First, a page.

Henricia leviuscula (Stimpson, 1857)
Common name(s): Blood star, Pacific blood star
|Synonyms: Linckia leviuscula|
|Henricia leviuscula, collected from 100-150 m depth in San Juan Channel|
|(Photo by: Dave Cowles, July 2005)|
How to Distinguish from Similar Species: This species is variable and is likely a species complex. H. sanguinolenta has no prominent marginal plates and the rays are thickened at the base, forming creases between them. Henricia pumila is a small species with genital pores slightly oral to the margin of the disk and is a mottled color.
In 2010 Douglas Eernisse, M. Strathmann, E.Corstorphine, R. Clark, and C. Mah were working on a key to distinguish species in this complex.
Geographical Range: Aleutian Islands, AK to Baja California, Mexico; Japan
Depth Range: Low intertidal to 671 m
Habitat: Common in the rocky intertidal and subtidally in rocky and shelly hash areas.
Biology/Natural History: Feeds mainly on sponges, or on particulates which stick to mucus on the body surface and are passed to the mouth. Often has a commensal scaleworm, Arctonoe vittata. Small females may brood their young in winter (or the brooders may be a separate species--this is most likely the correct interpretation). Has ocelli at the tips of the rays.
Henricia leviuscula is fairly stiff with only small papulae and
tube feet. It seems to rely much more on seawater uptake through
the madreporite than does Leptasterias
hexactis, another intertidal species of similar size (Ferguson,
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Brusca and Brusca, 1978
McConnaughey and McConnaughey, 1985
O'Clair and O'Clair, 1998
Ricketts et al., 1993
Ferguson, John C., 1994. Madreporite inflow of seawater to maintain body fluids in five species of starfish. pp. 285-289 in Bruno David, Alain Guille, Jean-Pierre Feral, and Michel Roux (eds). Echinoderms through time. Balkema, Rotterdam.
Larry R. and Benjamin G. Miner, 2006. Estimation and interpretation
of egg provisioning in marine invertebrates. Integrative and Comparative
Biology 46:3 pp 224-232
This species is found in many sizes and colors, and may be a species complex. Photo by Dave Cowles, July 2005
A closeup view of the aboralossicles. This photo was taken on the 4-rayed seastar below.
Compare the pattern of these aboral ossicles to that in Henricia pumila.
This large individual, with ray length from 11.5 to 12.5 cm, has only 4 rays and not a hint of another ray regenerating. It is much larger than most intertidal H. leviuscula.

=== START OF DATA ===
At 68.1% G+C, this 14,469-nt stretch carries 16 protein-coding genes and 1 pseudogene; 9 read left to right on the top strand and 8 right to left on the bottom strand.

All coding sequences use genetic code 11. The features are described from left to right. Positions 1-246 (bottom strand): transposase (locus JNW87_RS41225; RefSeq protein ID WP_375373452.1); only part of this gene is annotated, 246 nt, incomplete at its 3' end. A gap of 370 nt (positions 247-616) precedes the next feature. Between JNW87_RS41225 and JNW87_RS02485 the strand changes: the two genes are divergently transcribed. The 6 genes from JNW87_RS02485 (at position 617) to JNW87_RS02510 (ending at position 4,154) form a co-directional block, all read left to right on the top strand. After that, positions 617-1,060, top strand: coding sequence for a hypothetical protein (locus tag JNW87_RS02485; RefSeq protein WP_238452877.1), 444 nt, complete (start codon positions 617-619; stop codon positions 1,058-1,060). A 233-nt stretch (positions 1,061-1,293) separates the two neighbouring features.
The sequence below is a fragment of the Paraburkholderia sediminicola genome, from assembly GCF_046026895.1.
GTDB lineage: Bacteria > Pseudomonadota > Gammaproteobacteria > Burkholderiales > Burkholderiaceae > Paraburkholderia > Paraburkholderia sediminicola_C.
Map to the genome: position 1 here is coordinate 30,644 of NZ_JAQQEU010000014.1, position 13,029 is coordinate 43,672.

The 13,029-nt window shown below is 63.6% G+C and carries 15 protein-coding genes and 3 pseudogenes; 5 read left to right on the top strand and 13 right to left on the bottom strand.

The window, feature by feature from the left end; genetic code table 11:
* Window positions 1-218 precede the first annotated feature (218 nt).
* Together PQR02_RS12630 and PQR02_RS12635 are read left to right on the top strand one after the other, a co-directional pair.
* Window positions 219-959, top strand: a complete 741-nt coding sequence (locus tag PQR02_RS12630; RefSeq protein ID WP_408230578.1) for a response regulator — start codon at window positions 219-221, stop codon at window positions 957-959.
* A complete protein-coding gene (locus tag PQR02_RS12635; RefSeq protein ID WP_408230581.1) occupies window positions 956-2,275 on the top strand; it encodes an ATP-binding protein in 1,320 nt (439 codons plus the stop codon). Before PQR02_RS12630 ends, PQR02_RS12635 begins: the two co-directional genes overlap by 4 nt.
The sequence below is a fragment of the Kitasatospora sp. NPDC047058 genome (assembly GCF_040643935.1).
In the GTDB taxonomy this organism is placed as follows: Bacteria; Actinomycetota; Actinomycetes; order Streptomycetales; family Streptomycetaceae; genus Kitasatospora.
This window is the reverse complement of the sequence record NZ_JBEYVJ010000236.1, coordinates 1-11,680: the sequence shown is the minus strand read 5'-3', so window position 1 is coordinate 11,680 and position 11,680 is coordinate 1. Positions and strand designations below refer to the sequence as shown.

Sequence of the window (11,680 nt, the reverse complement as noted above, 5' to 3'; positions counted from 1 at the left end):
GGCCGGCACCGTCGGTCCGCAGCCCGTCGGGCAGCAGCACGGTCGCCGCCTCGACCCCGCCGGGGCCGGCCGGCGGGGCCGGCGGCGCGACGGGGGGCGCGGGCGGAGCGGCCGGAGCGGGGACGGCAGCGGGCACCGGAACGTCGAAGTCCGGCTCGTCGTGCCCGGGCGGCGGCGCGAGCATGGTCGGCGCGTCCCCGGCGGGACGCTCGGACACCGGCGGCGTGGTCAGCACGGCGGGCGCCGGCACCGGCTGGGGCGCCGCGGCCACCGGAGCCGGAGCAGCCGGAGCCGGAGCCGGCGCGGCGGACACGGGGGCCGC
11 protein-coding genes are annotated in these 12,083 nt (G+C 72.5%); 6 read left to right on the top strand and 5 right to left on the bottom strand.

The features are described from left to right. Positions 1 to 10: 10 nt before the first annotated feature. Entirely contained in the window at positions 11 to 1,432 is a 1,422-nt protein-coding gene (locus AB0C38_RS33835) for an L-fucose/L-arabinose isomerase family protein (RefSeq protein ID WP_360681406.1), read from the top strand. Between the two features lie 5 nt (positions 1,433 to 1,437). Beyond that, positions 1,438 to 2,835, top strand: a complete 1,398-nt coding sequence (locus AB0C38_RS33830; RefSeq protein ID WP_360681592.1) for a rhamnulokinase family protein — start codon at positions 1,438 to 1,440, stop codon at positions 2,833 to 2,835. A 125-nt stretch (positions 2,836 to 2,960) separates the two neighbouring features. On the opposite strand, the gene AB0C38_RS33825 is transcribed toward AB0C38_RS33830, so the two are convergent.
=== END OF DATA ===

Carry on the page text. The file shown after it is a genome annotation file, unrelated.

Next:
This individual, found on Sares Head in 2012, had 6 rays. Ray length 7 cm.
The madreporite of the 4-rayed individual above is orange and not strongly distinguished from the ossicles around it.
The ossicles along the margin of the ambulacral grooves are larger, usually lighter, and form 3 rows.
The ambulacral groove is narrow. Here the enlarged marginal ossicles can also be seen. Photo by Dave Cowles, July 2005
A beige form is especially common in deep water. This is probably actually H. sanguinolenta. Collected at 100-150 m in San Juan Channel. Photo by Dave Cowles, July 2005
A saddle-like marking of lilac blotches between the rays is a common color variant. This may also be a separate species from H. leviuscula. Collected at 100-150 m depth,San Juan Channel. Photo by Dave Cowles, July 2005
This closeup of the madreporite of a saddled or blotched individual shows that the madreporite looks different than in the orange individuals.
This individual, photographed underwater by Kirt Onthank near Northwest island in February 2006, has even more pronounced lilac patches over the base of the rays and the central disk.
The nudibranch is Cadlina luteomarginata.
In summer 2005 three students, Shannon Greenlaw, Jill Interlichia, and
Lyndi Hetterle did a student research project titled "Nocturnal vs diurnal
levels of activity in Henricia leviuscula. They placed 15
blood stars in an outdoor tank and placed a video time-lapse camera overhead
to record their movement. They found that the seastars moved significantly
more during the day than at night. They were not able to determine
whether this was a natural level of movement or whether the seastars were
searching for shelter from the sunlight, though a number of stars continued
substantial levels of movement even after entering the shade. The
figure below of mean distance moved as a function of time of day summarizes
their data. Daylight hours are from approximately 6:00 to 21:30.